1:10pm -- I realize I didn’t do my daily Humbledot check-in. My co-founder and I started trying to use this tool a few weeks ago because we recognized it was tough for us to stay on top of each other’s daily updates—especially since I spend most of my days in external meetings or traveling between NYC and DC.
2:00pm -- I have a call with a Political Science professor who runs a civic engagement center at her university. This turned out to be a really fruitful call. We’re looking for higher education partners to add to our pilot roster for 2020, so this would be a great fit.
2:30pm -- About to hop on another call. I move from desk to sitting on my bed for a change of scenery, which I tell myself is OK because it’s an internal call. This is another tech-focused call with our project manager and contract-based designer to review wireframes for a new onboarding flow.
3:32pm -- I move into the kitchen and eat some cottage cheese with blueberries while responding to a few quick emails.
4:01pm -- I hop on a call with an editor from Impact Alpha. He explains he is writing on civic and election tech because they focus on impact investing and thinks right now democracy is “probably the most important investment” (agreed!). The call runs long.
5:15pm -- I move back to the kitchen. I have two and a half glorious hours until my next call.
5:35pm -- I make microwave popcorn.
6:06pm -- I decide to actually go to a gym class I scheduled on Sunday when I was feeling aspirational.
7:21pm -- I leave class, feel glad I went. Open back up phone to see email rejection from a startup residency program. I thought we at least had a good chance for a first conversation with them because we were referred by a current participant.
7:29pm -- I get back on my computer for the last call of the day. This is with a very new angel investor who saw me pitch at the accelerator’s Demo Day back in October.
8:40pm -- Off the call! I eat a delivery salad and finally start on the follow-ups from this morning and a few outstanding to-do’s from yesterday.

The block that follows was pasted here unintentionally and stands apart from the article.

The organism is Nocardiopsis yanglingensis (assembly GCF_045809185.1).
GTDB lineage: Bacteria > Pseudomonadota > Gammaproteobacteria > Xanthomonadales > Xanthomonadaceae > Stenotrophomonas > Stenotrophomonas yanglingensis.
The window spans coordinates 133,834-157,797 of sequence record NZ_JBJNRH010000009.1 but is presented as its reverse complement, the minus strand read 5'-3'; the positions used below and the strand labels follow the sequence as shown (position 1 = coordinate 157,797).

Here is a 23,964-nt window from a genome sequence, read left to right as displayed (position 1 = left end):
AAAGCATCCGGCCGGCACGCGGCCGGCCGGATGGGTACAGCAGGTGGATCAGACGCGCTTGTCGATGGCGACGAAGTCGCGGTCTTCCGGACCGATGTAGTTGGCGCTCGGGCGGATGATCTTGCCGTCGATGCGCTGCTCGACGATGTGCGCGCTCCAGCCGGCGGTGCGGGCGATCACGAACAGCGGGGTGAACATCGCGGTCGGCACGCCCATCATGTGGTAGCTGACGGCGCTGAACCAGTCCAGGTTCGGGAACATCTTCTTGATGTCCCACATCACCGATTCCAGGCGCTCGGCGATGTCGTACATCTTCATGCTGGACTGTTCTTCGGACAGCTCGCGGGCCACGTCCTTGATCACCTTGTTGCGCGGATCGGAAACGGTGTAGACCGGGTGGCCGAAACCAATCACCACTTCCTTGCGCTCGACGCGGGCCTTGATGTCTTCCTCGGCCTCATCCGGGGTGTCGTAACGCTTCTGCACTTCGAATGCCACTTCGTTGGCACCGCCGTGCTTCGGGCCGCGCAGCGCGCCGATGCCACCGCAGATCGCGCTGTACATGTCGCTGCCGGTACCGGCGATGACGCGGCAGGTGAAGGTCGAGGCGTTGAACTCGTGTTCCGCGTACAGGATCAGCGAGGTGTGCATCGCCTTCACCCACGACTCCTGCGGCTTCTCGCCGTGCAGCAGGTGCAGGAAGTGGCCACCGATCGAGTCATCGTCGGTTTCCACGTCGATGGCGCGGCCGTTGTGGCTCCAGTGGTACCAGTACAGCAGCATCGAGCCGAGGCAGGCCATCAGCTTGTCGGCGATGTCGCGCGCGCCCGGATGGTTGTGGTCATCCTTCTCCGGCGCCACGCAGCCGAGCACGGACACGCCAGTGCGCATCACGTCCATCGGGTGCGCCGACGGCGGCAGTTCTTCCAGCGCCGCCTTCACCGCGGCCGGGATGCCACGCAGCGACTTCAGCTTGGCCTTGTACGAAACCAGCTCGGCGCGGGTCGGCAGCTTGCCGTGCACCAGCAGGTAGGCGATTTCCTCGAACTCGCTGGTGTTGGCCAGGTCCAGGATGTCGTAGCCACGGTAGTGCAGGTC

10:17pm -- I take a break to shower and do a very basic skincare routine that I’m trying on my sister’s recommendation. Because it comes with three simple steps and a matching set of bottles, I feel more beholden to sticking with it.
10:29pm -- I catch myself working on my laptop laying down in bed. I had been good about not doing this for the past few months, and am now slipping back into what I think is a really bad habit since it destroys any illusion of work-life separation.
12:30am -- I was technically working up until this point but hit a wall where I wasn’t doing anything urgent and reading random articles in between. So it was time to put my laptop down. I scroll through Twitter for a few minutes on my phone and then go to sleep.
What was it like keeping track of your day?
Tracking made me more conscious of how I was spending each block of time and how many times I told myself, “You have 10 minutes to do this!” only for that same to-do item to carry over to the next open block of time. It also made me think about the difference between being occupied and being productive—like, I was busy for this past hour, but what actually came of it?
How did this day compare to a normal or ideal day?
This was pretty normal for a work-from-home day in that I had a bunch of calls and a couple scattered blocks to work in between them. It was also normal in that I had a mix of meetings that were more internal-facing and external-facing and those both have different feels—basically, how “on” do I have to be?
How do you normally stay organized and on task?